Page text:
Washington-bred gelding (b. 2005)
By Polish Gift-Burgundy Jones
Career (2007-2011): 28-9-3-4, $356,507
Margo's Gift (No.2-inside) winning the 2008 Pepsi Cola Handicap.
When purchasing a Thoroughbred, horse owners often must rely on a horse’s measurable traits—pedigree, conformation, etc.—in order to minimize the risk and maximize the potential of their future race horse.
In the 2006 Winter Mixed Sale, however, owner Kenny Alhadeff dismissed the statistics and tabulated bloodlines. What he saw in the eyes of a particular Washington-bred yearling could not be measured but only felt: a winning spirit.
That horse was Margo’s Gift, named after Alhadeff’s honorary daughter Margo Snow, who pushed Alhadeff to attend the sale. The same spirit Alhadeff felt quickly surfaced at Emerald Downs, where race fans watched Margo’s Gift unfold a brilliant career, highlighted by four stakes wins before the halfway point of his 3-year-old season. Incidentally, his only career start away from his home base may have been his most defining.
On October 27, 2007, in the pouring rain and on a sloppy Monmouth Park track, a 2-year-old Margo’s Gift made a miraculous comeback, rallying from eighth to first in the final quarter-mile, to capture the $250,000 Favorite Trick Breeders’ Cup Stakes. Nearly 3,000 miles away, back at home in Auburn, the Emerald Downs grandstand shook at a seismic level while hundreds of race fans cheered throughout Margo’s Gift’s incredible stretch run. To this day, his trainer Doris Harwood has a hard time finding the words to describe her horse’s thrilling victory.
“There is no way to express what it felt like watching him win that Breeders’ Cup race,” Harwood said. “It was an unforgettable moment.”
After an illustrious five-year racing career, Margo’s Gift retired a sound and happy horse on May 28, 2011. But with a heart the size of a racetrack and an affinity for competition, there was no way Margo’s Gift would sit still for long. So that’s when Alhadeff made a phone call to family friend Britt Roden, a trainer and event rider based in Salkum, WA.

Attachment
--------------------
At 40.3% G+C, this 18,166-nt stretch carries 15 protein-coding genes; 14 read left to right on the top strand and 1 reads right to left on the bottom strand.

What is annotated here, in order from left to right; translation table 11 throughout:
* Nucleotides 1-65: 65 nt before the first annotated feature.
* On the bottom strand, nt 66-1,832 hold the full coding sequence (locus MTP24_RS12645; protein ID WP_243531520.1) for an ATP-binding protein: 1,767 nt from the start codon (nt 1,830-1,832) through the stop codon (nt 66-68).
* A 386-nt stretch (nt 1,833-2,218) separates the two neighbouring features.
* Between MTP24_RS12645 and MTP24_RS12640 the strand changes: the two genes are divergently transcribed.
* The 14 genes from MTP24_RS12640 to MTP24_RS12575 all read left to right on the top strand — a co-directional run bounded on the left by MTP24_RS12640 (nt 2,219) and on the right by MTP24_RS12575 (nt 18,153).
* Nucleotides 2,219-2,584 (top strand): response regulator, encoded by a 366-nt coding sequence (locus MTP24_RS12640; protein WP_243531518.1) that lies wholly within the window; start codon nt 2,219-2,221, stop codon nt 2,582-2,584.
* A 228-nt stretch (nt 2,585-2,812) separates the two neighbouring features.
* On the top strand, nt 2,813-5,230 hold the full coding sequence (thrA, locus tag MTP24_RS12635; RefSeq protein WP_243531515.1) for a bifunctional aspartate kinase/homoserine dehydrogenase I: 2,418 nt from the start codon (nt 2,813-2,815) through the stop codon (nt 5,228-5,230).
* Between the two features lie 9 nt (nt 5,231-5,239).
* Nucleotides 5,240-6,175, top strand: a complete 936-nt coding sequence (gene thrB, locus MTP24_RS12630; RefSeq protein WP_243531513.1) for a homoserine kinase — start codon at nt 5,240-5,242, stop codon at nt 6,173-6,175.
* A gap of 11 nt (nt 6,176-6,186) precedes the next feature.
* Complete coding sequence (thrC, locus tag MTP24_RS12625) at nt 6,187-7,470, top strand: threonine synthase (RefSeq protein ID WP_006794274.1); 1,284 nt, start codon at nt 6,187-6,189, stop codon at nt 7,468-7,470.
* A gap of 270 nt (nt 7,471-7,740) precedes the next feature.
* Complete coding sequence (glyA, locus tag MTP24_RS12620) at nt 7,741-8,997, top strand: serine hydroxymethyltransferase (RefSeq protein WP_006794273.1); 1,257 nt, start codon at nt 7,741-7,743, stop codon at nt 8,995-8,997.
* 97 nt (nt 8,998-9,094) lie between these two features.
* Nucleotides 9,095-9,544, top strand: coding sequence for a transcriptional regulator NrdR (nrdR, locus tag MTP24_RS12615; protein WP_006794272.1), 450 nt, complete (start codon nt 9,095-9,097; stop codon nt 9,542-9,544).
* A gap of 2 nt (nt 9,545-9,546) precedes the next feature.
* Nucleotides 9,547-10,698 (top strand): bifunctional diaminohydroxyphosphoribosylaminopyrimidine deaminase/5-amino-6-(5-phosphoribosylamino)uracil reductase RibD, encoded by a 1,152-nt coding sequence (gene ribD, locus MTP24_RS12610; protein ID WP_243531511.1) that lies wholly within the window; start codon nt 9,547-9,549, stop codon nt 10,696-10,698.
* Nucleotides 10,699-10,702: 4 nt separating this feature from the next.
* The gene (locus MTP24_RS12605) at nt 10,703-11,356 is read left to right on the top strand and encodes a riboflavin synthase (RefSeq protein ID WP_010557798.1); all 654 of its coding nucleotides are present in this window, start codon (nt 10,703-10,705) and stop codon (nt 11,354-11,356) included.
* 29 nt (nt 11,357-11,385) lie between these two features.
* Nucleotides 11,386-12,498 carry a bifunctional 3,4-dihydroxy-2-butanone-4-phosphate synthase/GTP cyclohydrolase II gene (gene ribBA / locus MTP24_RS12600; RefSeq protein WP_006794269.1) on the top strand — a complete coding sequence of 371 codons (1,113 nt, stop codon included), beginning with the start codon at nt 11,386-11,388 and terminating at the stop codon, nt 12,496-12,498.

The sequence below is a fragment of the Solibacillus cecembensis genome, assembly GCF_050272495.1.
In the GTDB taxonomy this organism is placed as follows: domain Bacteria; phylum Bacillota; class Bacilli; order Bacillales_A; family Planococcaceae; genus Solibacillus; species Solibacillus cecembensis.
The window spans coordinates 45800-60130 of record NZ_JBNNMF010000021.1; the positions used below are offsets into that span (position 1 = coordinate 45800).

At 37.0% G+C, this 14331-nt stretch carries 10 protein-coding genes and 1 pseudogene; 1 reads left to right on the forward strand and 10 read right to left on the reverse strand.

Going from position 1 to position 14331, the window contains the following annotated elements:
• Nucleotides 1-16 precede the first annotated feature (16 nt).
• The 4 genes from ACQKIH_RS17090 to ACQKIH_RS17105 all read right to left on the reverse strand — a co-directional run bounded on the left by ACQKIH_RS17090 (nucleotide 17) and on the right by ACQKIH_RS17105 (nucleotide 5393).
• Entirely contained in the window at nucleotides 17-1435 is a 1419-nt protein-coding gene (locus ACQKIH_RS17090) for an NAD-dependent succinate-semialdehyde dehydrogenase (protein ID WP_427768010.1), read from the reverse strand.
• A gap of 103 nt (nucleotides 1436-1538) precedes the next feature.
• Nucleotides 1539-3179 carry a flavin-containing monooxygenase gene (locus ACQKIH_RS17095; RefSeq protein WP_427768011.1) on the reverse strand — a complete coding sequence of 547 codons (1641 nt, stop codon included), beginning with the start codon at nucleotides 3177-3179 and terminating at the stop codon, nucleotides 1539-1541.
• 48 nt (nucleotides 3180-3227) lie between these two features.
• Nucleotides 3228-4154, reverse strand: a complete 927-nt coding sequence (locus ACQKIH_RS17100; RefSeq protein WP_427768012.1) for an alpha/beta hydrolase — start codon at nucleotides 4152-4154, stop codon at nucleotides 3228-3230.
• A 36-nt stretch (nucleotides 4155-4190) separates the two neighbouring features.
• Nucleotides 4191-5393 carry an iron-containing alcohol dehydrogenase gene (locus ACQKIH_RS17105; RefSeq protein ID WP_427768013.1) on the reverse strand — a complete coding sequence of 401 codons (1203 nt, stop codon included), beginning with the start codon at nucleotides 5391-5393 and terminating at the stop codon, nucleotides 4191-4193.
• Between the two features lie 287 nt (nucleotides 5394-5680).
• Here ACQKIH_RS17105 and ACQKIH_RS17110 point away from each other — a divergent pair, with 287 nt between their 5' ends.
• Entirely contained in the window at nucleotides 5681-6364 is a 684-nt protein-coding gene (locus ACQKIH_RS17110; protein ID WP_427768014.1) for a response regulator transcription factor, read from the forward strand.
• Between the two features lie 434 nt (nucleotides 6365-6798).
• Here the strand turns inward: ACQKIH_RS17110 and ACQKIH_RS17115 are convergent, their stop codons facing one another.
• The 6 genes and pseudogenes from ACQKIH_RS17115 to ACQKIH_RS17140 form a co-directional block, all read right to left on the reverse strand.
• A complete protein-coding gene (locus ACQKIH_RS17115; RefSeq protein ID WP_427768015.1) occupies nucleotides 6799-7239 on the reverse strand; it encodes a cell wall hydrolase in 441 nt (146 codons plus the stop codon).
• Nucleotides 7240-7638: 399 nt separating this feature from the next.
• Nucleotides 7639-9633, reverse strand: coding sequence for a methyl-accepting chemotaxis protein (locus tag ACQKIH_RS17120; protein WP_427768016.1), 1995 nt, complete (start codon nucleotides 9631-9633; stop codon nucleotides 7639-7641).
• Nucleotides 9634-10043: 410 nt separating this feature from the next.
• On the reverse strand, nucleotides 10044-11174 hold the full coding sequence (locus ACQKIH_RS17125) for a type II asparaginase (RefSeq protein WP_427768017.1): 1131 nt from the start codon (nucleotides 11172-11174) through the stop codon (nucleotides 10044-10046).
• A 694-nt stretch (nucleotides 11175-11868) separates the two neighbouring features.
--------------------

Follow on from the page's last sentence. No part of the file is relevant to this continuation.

“Even after he was done racing, I really believed this horse had more to give, and it was my responsibility as his owner to make that happen,” Alhadeff said. “My grandfather (Longacres founder Joe Gottstein) taught me ‘You take care of your racehorse because your racehorse takes care of you.’”
A natural talent, Margo’s Gift has proved that his skills go beyond the racetrack. Less than two years into his new career as a three-day event horse, Margo’s Gift has posted winning scores in dressage, and is light years ahead of most Thoroughbreds with similar experience in the show jumping and cross-country programs.
Roden said she’s amazed with Margo’s Gift’s progress and that many others have also begun to take notice. “He’s one of the best Thoroughbreds that I’ve ever had,” said Roden, an event rider for nearly 20 years.
“We even changed his barn name to Champ because that’s what he is. He’s got the attitude, the talent, and he’s already starting to turn heads in his new career.”
With a bright future in front of him, Margo’s Gift could land on the event’s biggest stage. Alhadeff and Roden have laid out a few goals for the upcoming year and are optimistic that Margo’s Gift could eventually compete in the Olympics and Pan-American Games.
Harwood, who isn’t the least bit surprised to see Margo’s Gift succeed in a new career, said she couldn’t be prouder of her former track star.
“To see how happy he is now, and knowing how much I loved him and still love him, it’s really a tearjerker for me,” she said.